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Jurisdiction jousts after Brexit: more conflicts ahead?


Wednesday 3 March 2020 at 11am online.  

The recording of the seminar is here.

Members of chambers will discuss the new legal framework and transitional provisions, the effect and limitations of The Hague Convention, the latest changes to the CPR to permit service out and the potential use of anti-suit and anti-enforcement injunctions. 

Chaired by Sir Richard Aikens


  • Daniel Jowell QC
  • Stephen Midwinter QC
  • Charlotte Thomas
  • Jacob Rabinowitz

Owing to technical difficulties at the end of the seminar it wasn't possible to have a question and answer session.  Accordingly, here are answers to four questions that were received:


(1) I think the Commission has to respond [on Lugano] by the end of March.   It does not look like being positive.   The EFTA countries have said yes. [Is that your understanding]?  


(1) As we understand the position on Lugano, the EFTA countries and Switzerland have indicated that they would be willing for the UK to join and the Commission is expected to respond on behalf of the EU by the end of March. 


(2) What is to stop an English barrister giving advice on Brussels Recast here in London?  Although he/she cannot argue the point in Luxembourg? 


(2) You should follow the advice of the professional bodies (Bar Council and Law Society) on this issue – and the position is still being clarified.  As we understand the position, however, there is nothing in the TCA at least that stops an English barrister providing EU law advice in the UK to a UK client. However, if the client is based in another EU Member State then there is a possibility that the services could be treated as rendered in that other Member State. If the UK barrister is qualified in another EU Member State (e.g. Ireland) then the barrister can provide advice on EU law at least in the other EU Member State in which they are qualified (e.g. in or to Ireland).  Whether a UK barrister qualified also in another Member State (e.g. Ireland) can provide EU law advice in another Member States where they are not qualified (e.g. France) is currently unclear and may vary by Member State (although they likely can do so if the barrister is a citizen of an EEA Member State). 


(3) Do you think that the English courts will be busier than ever now?   


(3) At least in the short and even medium term, yes. For one thing, we will be busy arguing about the new rules! In the longer term, it is possible that the application of common law rules (including the potential broader availability of antisuit relief and procedural orders to support enforcement) and other factors might actually make this jurisdiction a more attractive venue for litigation. For example, it is also possible that England will come to be seen as a more attractive ‘neutral’ venue for contract disputes between EU and non-EU parties. That may, or may not, be counterbalanced by the greater difficulties with enforceability (discussed below).


(4) why is enforcement of English judgments in EU states so important – as some seem to think that it is?   For commerce I would have thought that it is likely that there will be assets in the UK,  specifically in London,  so will that really be an issue?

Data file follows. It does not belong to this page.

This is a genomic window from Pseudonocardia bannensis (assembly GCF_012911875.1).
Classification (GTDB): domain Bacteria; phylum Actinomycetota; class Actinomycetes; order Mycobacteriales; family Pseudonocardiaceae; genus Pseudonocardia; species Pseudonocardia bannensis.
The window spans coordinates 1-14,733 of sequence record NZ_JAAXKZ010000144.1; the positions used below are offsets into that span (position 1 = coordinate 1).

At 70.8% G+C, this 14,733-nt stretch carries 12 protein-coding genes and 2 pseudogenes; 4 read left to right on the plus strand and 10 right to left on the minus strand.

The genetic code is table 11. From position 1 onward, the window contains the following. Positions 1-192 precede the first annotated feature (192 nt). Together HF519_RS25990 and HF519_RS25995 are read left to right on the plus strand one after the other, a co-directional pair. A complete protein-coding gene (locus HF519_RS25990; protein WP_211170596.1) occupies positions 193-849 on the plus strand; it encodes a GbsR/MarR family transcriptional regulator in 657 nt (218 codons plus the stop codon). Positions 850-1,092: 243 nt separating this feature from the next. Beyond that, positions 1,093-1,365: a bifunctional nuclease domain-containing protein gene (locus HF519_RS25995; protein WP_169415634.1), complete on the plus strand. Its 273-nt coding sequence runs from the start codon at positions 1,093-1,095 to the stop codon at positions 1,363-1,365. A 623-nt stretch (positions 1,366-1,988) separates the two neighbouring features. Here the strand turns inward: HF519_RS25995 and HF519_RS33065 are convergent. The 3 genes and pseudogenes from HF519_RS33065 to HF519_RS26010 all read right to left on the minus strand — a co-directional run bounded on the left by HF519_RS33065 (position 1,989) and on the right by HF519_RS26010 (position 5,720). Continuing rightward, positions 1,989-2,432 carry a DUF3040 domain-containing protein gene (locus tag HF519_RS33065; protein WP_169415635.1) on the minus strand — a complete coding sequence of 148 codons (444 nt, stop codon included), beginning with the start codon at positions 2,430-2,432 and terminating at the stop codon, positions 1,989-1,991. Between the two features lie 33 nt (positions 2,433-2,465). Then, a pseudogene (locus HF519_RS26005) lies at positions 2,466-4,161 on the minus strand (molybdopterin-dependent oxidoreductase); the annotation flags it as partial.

(4) In principle, it is desirable for the purposes of attracting legal business to this jurisdiction that our judgments should be as enforceable overseas as easily and widely as possible.  It may be that even the perception of a less portable judgment may be a deterrent in some cases. For that reason, there is a strong business case for the Government exploring ways to improve mutual judgment recognition as between the UK and the EU/EEA, whether that be via Lugano or other multilateral arrangements(perhaps even the new Hague Convention on Recognition and Enforcement of Judgments, in the fullness of time).  

Absent Lugano or an equivalent multilateral arrangement, there are, of course, still other possibilities of enforcement of UK judgments in the EU/EEA.  In particular:

(i) Pursuant to the Hague Choice of Court Convention (where it applies);

(ii) Pursuant to certain old bilateral treaties and agreements that may revive, albeit they will assist only in respect of money judgments. These include treaties with:

  • Under the Foreign Judgments (Reciprocal Enforcement) Act 1933: Austria, Belgium, France, Germany, Italy, the Netherlands and Norway – Norway confirmed on 13 October 2020 it would revive the old treaty (with amendments; see Command Paper 314); and
  • Under the Administration of Justice Act 1920: Cyprus.

(iii) Pursuant to the private international law rules of enforcement in each Member State (albeit that these may well be less certain or slower than enforcement pursuant to the Lugano or Brussels regimes).

Whether potential difficulties in enforcement in the EU/EEA will actually deter large numbers of clients from litigating here is hard to say.  As a physicist once said: prediction is a difficult business, particularly when it involves the future!  Of course, the EEA is a very large economic zone and there may be specific parties with considerable assets located there against which the party bringing proceedings may wish to enforce.  However, it is likely also to be the case that many such defendants will also have assets in the UK and specifically London (or would be no less able or inclined to remove assets to thwart enforcement regardless of the European jurisdiction the assets are currently located in).  Moreover, there are many other very powerful countervailing reasons to bring proceedings in England, and English courts are able to promote the enforceability of English judgments through the making of procedural orders to support enforcement.  We will have to wait and see. 

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